If you are ever in our side of town (Piazza del Popolo), give us a shout. Would be great to grab a coffee or something & connect. Auguri!
http://www.lacasabloga.com

Leave a comment

Recently Written

Life  |  Travel

Homeland

The day before we leave, the temperature hits forty degrees Celsius and the humidity is clammy and close, inescapable. My suitcase gapes open on the living room floor; the fan whirrs continuously and stirs the air into hot, useless, frantic gusts. I sweat as I fold a jacket and sweater into the suitcase. Outside, the asphalt has gone soft and gummy from the heat. The cicadas in the trees along the river are screeching relentlessly, and the air smells faintly like garbage. I love Rome, but I have also never been quite so glad to escape Rome. Arriving in Vancouver is a...

Life

Two wheels

I didn’t really mean to become a cyclist. It just sort of snuck up on me, stealthily, until one day I was encased in skin-tight spandex and attaching my feet to the pedals with a pair of those special and deadly cycling shoes that simultaneously make riding a bike so much better and also so much scarier. It all started this winter, around the time when I began dating my boyfriend. He had a stack of bicycles leaning against the wall in his apartment and a pretty serious passion for cycling; I asked questions, curious, and perched experimentally on one of...

Life

Here, again

So. Hi! I think you’ve all realized by now that I’m not very good at actually writing in this thing. I have a lot of partially-completed posts lurking on my computer, fragments and half-paragraphs and sentences that sounded like the start of something when I jotted them down but didn’t turn into anything. And for a while that bothered me, because I wanted to write, and I wanted to schedule it out and outline a neat list of topics to follow and, basically, blog like a proper blogger should. But actually? I don’t think I really care about that. Isn’t there...

Travel

Bold and stark: The colours of Burano

Burano is a strange kind of place. If you search for photos of it, you’ll mostly come up with shots of ultra-saturated rainbow-hued buildings bathed in golden sunlight and girls in sundresses twirling cheerfully in front of doorways. Any maybe it’s like that during the spring or summer, when it’s warm enough that your lips don’t feel numb with cold after a few minutes of wandering around – but I was there in winter, mid-January, the deepest part of the season where sundresses and warm sunlight felt like a long-lost memory. So Burano, a tiny island in the Venetian lagoon, felt...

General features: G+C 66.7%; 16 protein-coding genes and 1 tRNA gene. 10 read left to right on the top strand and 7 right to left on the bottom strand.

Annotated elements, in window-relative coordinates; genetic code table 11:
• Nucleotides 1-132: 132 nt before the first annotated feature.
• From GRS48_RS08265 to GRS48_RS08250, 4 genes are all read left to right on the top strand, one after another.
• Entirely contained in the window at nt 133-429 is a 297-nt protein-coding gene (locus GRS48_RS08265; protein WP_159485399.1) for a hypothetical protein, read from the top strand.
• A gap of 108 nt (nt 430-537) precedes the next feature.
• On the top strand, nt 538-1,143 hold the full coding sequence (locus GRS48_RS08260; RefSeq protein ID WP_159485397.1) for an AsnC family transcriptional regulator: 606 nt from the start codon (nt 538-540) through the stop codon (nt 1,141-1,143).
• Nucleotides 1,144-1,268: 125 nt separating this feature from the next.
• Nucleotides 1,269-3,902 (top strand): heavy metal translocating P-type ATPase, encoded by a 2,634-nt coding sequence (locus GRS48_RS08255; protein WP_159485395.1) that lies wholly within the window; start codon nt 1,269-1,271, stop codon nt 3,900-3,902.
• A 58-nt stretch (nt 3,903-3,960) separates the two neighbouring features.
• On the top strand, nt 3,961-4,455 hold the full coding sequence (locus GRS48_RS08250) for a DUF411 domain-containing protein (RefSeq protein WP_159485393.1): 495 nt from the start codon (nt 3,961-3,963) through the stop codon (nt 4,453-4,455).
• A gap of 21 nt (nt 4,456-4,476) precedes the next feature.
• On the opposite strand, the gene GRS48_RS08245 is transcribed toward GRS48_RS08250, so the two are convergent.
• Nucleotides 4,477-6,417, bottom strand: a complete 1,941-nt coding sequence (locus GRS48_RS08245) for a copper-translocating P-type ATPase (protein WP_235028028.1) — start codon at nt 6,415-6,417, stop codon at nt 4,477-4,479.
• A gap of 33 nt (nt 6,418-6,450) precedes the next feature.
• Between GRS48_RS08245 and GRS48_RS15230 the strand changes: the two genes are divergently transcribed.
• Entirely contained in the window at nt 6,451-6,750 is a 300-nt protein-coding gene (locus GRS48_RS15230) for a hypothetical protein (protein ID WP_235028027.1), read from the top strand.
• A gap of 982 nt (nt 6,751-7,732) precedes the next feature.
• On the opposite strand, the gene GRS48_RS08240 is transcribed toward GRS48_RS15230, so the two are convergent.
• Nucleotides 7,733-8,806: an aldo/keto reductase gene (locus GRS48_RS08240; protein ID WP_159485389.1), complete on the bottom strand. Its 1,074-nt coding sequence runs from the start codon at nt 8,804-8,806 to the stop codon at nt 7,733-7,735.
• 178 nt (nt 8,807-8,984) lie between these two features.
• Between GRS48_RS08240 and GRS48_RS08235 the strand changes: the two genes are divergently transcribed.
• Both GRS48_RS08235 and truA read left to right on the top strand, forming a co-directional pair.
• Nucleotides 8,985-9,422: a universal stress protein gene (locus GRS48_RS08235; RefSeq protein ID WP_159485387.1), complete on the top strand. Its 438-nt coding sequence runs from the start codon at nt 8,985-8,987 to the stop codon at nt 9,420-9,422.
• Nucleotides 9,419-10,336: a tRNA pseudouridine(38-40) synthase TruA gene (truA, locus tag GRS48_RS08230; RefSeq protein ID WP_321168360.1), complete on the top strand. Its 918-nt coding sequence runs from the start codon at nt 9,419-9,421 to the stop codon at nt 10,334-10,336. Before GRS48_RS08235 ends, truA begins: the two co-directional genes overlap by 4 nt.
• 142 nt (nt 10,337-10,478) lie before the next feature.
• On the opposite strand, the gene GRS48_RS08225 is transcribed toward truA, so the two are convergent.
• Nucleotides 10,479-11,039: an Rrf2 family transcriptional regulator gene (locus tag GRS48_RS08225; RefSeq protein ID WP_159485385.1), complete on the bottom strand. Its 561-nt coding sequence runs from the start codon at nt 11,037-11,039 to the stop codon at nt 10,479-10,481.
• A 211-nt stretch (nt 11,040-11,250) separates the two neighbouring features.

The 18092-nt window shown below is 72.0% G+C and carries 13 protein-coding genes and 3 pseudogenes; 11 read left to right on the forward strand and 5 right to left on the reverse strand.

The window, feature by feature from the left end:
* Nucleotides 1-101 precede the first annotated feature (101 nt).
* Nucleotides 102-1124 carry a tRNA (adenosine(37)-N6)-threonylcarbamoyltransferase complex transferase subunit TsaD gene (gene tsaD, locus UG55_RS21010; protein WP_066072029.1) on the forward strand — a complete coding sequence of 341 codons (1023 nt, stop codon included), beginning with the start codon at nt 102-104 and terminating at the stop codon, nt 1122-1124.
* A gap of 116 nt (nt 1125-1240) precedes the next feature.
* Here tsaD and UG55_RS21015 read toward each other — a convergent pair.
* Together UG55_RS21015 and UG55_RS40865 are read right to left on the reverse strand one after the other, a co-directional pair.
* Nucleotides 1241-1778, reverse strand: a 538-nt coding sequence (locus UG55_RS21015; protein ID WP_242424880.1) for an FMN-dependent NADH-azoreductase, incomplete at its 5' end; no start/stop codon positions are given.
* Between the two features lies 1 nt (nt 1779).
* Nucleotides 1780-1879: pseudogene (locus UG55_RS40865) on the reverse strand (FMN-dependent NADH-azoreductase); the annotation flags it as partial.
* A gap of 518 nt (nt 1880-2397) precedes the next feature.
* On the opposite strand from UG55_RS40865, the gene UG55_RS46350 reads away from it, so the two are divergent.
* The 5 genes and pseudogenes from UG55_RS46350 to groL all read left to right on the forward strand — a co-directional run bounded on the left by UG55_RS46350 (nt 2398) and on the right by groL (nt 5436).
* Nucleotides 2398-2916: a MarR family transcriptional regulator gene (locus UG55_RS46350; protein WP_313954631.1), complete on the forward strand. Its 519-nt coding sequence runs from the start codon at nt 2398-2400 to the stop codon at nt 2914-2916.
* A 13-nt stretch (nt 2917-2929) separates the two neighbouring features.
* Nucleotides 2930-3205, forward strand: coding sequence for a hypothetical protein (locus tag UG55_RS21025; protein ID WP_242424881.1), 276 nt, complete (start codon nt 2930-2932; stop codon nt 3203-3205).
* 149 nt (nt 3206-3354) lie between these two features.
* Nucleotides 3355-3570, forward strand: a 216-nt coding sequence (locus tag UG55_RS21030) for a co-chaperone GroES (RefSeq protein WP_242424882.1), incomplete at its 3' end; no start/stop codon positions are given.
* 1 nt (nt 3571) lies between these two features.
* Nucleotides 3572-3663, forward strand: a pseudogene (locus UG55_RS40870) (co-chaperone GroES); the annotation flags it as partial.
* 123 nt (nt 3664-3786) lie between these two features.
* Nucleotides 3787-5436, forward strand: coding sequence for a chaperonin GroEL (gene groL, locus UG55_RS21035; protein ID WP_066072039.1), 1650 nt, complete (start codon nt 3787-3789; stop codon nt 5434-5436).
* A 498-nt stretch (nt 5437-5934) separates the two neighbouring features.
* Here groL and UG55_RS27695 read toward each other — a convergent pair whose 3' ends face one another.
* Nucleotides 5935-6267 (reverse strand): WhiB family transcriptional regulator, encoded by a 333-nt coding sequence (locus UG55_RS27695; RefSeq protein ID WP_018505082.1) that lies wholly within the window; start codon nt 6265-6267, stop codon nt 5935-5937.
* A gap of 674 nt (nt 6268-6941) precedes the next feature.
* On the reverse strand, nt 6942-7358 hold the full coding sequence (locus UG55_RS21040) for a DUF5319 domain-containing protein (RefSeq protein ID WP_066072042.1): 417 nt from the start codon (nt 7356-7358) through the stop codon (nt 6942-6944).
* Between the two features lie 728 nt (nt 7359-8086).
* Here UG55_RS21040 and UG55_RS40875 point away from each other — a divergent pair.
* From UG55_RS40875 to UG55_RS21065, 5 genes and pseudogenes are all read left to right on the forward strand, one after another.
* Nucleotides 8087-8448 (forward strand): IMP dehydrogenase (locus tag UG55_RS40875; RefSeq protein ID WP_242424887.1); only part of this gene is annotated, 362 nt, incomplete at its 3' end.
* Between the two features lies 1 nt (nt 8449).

Food

Winter isn’t over yet: A warmly-spiced cookie recipe to keep you cozy

The wind is blowing hard today, a cuttingly cold wind that slices its way down through the narrow streets, slamming shutters back and forth on their hinges and ripping leaves and twigs off plants. The sky is brilliantly, deceptively blue; it looks like a perfect nearly-spring day until the wind gusts again and tips over a parked bicycle while sending a stray plastic bag flying through the air. “Senti che tramontana”, remarks an older man at the market as his scarf whips out behind him. The tramontana is a cold wind that comes from the north, from somewhere cold and snow-covered...

Travel

Venice: The allure of Italy’s most unique city

If you ask me, a good portion of Venice’s appeal lies in that fact that it seems so unbelievable. Here is a city that regularly floods, seawater gushing out of canals and covering sidewalks, creeping under doorways to invade homes and businesses. Here is a city of islands knit together by over four hundred small bridges, a city where water replaces streets, where boats replace cars, trucks, scooters and bikes. Here is a city that seems hostile towards the very old, the very young, the disabled, the distracted, and anyone who has to pull a wheeled suitcase for any distance...

View more posts
Show me posts about...